Rwanda is a poor rural country with about 90% of the population engaged in (mainly subsistence) agriculture. It is the most densely populated country in Africa and is landlocked with few natural resources and minimal industry. Primary foreign exchange earners are coffee and tea.
Coffee, tea, pyrethrum (insecticide made from chrysanthemums), bananas, beans, sorghum, potatoes; livestock.
Cement, agricultural products, small-scale beverages, soap, furniture, shoes, plastic goods, textiles, cigarettes.
Rwandan francs (RWF) per US dollar - 550 (2008 est.), 585 (2007), 560 (2006), 610.
Credit cards and traveller's cheques
Some credit cards are accepted in the major hotels, American Express is the most widely accepted.
Tipping is appreciated. Most hotels and restaurants include a 10% service charge.
GMT +2 all year-round.
230-240 volts AC at 50Hz.
Bottled water is readily available.
Rwanda's terrain consists of mostly grassy uplands and hills with a mountainous altitude declining from west to east. Its lowest point is the Rusizi River at 950 m and its highest point is Volcan Karisimbi which stands at 4,519 m. Rwanda's countryside is covered by grasslands and small farms extending over rolling hills, with areas of rugged mountains that extend southeast from a chain of volcanoes in the northwest. The divide between the Congo and Nile drainage systems extends from north to south through western Rwanda at an average elevation of almost 9,000 feet (2,743 m).On the western slopes of this ridgeline, the land slopes abruptly toward Lake Kivu and the Ruzizi River valley, and constitutes part of the Great Rift Valley. This western section of the country lies within the Albertine Rift montane forests ecoregion.The eastern slopes are more moderate, with rolling hills extending across central uplands at gradually reducing altitudes, to the plains, swamps, and lakes of the eastern border region. Therefore the country is also fondly known as "Land of a Thousand Hills" (Pays des mille collines).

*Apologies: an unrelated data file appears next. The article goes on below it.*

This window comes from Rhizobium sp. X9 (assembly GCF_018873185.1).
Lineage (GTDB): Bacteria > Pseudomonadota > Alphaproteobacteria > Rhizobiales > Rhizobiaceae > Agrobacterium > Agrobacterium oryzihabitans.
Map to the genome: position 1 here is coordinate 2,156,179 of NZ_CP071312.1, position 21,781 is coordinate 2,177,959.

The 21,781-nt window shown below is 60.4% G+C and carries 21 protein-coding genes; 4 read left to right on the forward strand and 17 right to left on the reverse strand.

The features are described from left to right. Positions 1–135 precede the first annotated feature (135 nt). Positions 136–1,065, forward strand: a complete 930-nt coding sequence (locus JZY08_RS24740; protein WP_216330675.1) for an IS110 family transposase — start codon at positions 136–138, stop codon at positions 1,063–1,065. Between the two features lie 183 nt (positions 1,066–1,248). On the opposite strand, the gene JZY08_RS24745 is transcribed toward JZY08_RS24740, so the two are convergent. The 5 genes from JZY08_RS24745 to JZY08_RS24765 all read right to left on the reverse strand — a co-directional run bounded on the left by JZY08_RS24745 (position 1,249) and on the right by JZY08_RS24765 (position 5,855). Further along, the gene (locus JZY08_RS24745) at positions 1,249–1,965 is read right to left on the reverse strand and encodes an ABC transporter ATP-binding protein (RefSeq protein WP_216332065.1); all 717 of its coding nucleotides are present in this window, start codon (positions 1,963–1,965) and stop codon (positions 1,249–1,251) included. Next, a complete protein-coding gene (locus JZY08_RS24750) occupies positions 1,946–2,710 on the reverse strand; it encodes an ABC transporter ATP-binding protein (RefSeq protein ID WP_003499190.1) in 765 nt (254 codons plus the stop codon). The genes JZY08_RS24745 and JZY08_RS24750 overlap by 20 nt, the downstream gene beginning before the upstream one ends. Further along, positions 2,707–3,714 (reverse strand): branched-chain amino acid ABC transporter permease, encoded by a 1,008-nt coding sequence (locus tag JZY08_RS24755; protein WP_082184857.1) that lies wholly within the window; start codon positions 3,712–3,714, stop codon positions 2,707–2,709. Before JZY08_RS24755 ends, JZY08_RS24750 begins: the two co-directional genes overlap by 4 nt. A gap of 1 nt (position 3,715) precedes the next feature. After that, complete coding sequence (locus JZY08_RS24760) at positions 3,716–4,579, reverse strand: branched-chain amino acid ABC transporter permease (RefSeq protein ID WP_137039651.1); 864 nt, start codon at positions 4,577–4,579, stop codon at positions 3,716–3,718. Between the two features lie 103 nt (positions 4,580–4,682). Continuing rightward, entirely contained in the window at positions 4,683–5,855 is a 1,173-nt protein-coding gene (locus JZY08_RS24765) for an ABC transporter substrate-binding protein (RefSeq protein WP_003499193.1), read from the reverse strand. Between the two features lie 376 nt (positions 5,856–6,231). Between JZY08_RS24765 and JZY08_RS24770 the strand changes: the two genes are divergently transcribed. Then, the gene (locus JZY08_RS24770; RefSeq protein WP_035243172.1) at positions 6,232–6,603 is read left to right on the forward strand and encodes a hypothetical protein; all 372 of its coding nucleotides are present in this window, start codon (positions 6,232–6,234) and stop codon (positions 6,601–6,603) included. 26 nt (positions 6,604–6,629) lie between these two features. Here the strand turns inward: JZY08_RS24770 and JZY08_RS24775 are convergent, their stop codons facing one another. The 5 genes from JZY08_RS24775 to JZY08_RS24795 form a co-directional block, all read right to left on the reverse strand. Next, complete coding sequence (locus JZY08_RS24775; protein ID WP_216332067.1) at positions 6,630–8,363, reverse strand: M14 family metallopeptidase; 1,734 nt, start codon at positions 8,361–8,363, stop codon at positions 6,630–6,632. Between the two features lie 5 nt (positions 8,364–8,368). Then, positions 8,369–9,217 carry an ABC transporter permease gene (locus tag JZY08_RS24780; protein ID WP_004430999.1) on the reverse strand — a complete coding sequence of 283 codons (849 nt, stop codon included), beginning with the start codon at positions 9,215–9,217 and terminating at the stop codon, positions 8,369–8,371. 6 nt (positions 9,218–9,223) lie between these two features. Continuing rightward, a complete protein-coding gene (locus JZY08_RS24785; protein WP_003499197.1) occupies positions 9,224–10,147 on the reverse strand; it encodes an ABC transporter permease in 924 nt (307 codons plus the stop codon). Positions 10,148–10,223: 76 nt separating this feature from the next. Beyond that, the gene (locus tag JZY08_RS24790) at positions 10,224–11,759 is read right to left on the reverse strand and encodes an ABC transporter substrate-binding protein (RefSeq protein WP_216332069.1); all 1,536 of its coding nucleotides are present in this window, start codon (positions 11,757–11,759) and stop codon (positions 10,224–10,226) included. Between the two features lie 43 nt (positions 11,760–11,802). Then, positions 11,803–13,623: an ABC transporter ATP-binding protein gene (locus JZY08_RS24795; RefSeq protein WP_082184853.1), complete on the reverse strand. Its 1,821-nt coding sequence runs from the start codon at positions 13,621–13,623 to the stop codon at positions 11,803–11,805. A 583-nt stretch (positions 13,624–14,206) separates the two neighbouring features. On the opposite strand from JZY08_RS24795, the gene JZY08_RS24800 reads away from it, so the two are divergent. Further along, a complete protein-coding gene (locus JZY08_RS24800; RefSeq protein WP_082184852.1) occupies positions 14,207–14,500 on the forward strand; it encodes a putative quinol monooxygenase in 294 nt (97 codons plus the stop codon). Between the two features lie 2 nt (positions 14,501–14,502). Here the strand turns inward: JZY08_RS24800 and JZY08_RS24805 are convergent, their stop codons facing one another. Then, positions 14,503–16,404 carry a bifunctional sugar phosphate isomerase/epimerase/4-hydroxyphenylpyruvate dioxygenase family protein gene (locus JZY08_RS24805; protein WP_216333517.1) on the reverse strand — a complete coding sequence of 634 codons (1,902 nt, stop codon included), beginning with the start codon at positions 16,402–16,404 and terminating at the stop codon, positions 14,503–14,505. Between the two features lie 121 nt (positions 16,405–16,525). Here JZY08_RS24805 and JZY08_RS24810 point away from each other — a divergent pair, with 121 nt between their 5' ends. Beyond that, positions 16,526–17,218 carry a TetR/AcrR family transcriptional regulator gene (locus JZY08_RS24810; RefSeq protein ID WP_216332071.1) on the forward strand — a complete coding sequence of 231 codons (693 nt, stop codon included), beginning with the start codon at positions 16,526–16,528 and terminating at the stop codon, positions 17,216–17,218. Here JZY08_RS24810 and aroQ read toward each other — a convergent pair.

The national parks and reserves
Volcanoes Park, Nyungwe Forest and Akagera Park.
The vegetation of Rwanda ranges from dense equatorial forest in the northwest to tropical savannah in the east.
Rwanda naturally supports a widely varied fauna, but the rapid population growth in recent decades has resulted in the extirpation of most large mammal species outside a few designated conservation areas.
Rwanda is a wonderful destination for birdwatchers with 670 species having been recorded in an area which is smaller than Belgium. Prime bird watching destinations include Nyungwe and Akagera.
A valid passport. Most visitors to Rwanda require a visa to enter the country.
Visitors arriving from areas affected with yellow fever and cholera require certificates of inoculation. Malaria and Bilharzia are endemic.
A number of vaccinations are recommended for visitors to Rwanda (check with your doctor in advance).
Malaria is endemic in tropical Africa and protection against it is necessary.
HIV/AIDS is a serious problem throughout Africa.
Travellers to Rwanda are recommended to obtain medical insurance prior to arrival.
Rwanda is a safe country to travel in. Rwandans are warm-hearted and generous people and are eager to help visitors get the most out of their stay As in all countries, a little common sense goes a long way and reasonable precautions should still be taken, such as locking valuables in the hotel safe and not walking alone at night.
Travelling to Rwanda
The transport system in Rwanda centres primarily on the road network, with paved roads between the capital, Kigali and most other major cities and towns in the country. Rwanda is also linked by road to other countries in East Africa, notably to the port of Mombasa via Kampala and Nairobi, which provides Rwanda's most important trade route. There is no public water transport between the port cities on Lake Kivu, although a limited private service exists. The principal form of public transport in the country is share taxi, with express routes linking the major cities and local services serving most villages along the main roads of the country. Coach services are available to various destinations in neighbouring countries.
By air: The country has an international airport at Kigali, serving one domestic and several international destinations; it lies 10km from central Kigali. The national carrier, Rwandair Express, flies directly to Kigali from Entebbe, Johannesburg, Nairobi and Kilimanjaro.
Rwandans drive on the right (international driving licence required).
Uganda has no winter and lightweight clothing is worn all year-round. It is considered insulting by local tradition to dress scantily or improperly. Daytime temperatures are generally warm to hot, evenings are cooler, especially at high altitudes.